We are not stock jocks.
And though I reference the stock market a lot in my writings and YouTube videos, there is significantly more to financial planning and portfolio construction than stocks.
Bonds are another primary component of many investment portfolios.
They can be forgotten or written off as boring.
But last year was a good reminder of how un-boring they can be. Bond prices were down significantly in 2022 due to interest rate increases.
The chart above—using an aggregate index—shows a decline of as much as -17% in ’22.1 That hurts if you thought you had a “conservative” bond allocation.
They are not only un-boring to the downside though. The chart above from JP Morgan provides perspective. It shows why bonds can be an essential part of a portfolio. They have had many good years and have only been negative 5 out of the last 47 years.
This is not surprising given what the Financial Times called the "greatest bull market in modern history."2 The article indicated that this bull market followed the multi-decade deflationary response to the high inflation of the 1970s and ended in 2021 when the Federal Reserve sharply raised rates.
Therefore, one should go back even farther to get more data than the bull market period. Visual Capitalist did and shows that 100% in bonds averaged about 5.3% from 1926 to 2019.3
One of the most highlighted benefits of bonds is that they are generally less volatile than stocks. This can be appealing to some investors. According to JP Morgan’s chart, despite averaging an intra year decline of around 3% for bonds, stocks average of a decline of around 14%.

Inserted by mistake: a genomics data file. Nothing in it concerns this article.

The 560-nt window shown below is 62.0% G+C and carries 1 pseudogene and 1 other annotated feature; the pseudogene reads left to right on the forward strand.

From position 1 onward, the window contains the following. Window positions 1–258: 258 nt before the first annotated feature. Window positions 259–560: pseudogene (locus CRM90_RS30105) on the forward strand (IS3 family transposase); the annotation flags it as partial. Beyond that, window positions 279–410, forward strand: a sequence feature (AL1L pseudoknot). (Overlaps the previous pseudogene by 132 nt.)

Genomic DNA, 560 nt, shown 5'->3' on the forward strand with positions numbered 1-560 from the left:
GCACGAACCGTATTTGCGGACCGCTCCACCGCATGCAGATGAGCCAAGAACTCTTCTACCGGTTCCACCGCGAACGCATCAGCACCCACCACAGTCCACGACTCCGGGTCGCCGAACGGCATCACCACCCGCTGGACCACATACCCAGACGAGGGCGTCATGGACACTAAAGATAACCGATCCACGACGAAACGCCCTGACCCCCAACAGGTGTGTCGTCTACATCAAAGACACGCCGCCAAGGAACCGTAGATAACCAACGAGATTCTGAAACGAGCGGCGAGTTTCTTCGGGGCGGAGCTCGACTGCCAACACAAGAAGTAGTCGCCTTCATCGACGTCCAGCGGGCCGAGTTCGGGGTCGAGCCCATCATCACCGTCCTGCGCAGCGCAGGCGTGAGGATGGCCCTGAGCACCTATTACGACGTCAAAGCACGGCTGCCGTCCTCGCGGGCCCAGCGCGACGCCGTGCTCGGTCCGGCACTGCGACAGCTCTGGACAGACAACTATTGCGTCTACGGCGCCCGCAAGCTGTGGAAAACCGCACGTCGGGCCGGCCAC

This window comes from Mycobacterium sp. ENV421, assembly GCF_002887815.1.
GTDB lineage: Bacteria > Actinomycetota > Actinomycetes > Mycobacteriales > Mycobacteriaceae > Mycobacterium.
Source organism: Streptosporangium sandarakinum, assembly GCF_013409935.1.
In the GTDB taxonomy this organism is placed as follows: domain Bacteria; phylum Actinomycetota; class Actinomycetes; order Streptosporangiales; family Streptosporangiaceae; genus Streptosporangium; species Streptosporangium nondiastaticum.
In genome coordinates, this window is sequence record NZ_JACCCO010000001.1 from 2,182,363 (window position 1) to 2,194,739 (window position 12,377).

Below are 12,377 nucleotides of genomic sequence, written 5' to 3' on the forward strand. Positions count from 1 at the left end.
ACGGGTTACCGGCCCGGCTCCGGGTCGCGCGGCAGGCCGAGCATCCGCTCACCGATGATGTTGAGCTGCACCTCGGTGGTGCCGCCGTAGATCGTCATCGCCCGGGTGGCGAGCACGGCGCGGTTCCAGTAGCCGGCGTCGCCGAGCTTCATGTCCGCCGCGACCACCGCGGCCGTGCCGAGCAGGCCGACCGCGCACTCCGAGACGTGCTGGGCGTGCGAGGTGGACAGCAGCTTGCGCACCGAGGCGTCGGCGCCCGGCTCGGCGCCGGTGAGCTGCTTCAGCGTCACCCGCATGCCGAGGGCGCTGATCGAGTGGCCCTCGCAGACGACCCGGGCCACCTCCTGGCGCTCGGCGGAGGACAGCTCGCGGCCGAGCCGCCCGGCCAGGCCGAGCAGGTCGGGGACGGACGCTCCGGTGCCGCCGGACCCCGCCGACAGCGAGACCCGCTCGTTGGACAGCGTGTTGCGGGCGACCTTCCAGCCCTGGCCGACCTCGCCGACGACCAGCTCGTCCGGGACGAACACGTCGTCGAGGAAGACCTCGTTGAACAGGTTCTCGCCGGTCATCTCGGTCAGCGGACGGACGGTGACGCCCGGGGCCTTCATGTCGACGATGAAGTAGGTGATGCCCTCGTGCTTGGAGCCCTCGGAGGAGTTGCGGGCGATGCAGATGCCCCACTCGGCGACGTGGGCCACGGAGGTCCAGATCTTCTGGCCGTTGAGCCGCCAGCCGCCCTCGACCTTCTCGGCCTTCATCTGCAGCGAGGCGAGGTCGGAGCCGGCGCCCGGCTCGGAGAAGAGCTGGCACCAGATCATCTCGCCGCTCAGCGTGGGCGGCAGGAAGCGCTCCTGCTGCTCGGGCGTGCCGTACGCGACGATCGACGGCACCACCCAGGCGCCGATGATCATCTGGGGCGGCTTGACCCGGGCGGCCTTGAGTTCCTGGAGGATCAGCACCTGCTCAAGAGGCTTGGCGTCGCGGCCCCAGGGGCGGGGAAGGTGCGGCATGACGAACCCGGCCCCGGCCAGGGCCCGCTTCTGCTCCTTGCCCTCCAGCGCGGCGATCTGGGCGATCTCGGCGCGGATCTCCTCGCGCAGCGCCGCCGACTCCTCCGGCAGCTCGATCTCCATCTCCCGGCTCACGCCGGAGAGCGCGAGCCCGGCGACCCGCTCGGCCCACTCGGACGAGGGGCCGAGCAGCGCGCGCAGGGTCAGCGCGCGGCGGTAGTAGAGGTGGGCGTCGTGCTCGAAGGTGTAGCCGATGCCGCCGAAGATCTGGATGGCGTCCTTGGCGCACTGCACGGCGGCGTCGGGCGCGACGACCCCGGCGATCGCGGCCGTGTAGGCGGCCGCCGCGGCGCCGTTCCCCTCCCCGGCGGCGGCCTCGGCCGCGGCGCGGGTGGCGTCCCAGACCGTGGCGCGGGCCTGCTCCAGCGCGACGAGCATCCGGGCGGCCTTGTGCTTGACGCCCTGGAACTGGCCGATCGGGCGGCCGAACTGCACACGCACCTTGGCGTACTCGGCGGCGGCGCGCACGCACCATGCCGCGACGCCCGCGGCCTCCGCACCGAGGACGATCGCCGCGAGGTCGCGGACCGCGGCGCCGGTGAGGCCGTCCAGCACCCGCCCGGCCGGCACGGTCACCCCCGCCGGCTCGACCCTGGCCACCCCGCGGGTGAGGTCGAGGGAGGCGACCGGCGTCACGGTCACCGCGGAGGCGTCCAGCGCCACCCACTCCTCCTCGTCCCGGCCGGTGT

After the recent interest rate increases and the performance of the stock market the last few decades, some are arguing for the current attractiveness of bonds.
Here is Jeff Gundlach, who some have called the Bond King (though he’s not crazy about the title), at a recent event giving his positive assessment of the bond market:
The stock market bottomed in 1982 and it topped—it looks like—in early 2022. Maybe it has something to do with the interest rates going from 14 to zero and maybe with interest rates rising it creates much more competition. Right now the competition that bonds give stocks is one of the highest in any of our lifetimes in terms of the risk premium on bonds versus the risk premium on stocks, in terms of the yield on bonds versus the yield on stocks. And that I think is going to be an issue for 2024.4
The takeaway here is not to argue that Gundlach’s guess is spot on—after all, bonds are what he does, and I don’t give investment prophecies—but to remind you not to forget the importance of diversification in a portfolio.
Bonds aren’t considered as sexy as stocks nor do they get near as much press, but sometimes a little less pizzaz can be vital for investors.
1. Guide to the Markets (3Q 2023) (p. 45 of 71). Accessed online: https://am.jpmorgan.com/us/en/asset-management/adv/insights/market-insights/guide-to-the-markets/
4. DoubleLine Capital YouTube Channel on stage at Future Proof Conference on 9/12/23. Accessed online: https://youtu.be/p2_es3vCJqc?si=R0F28Fee1_EjAwhP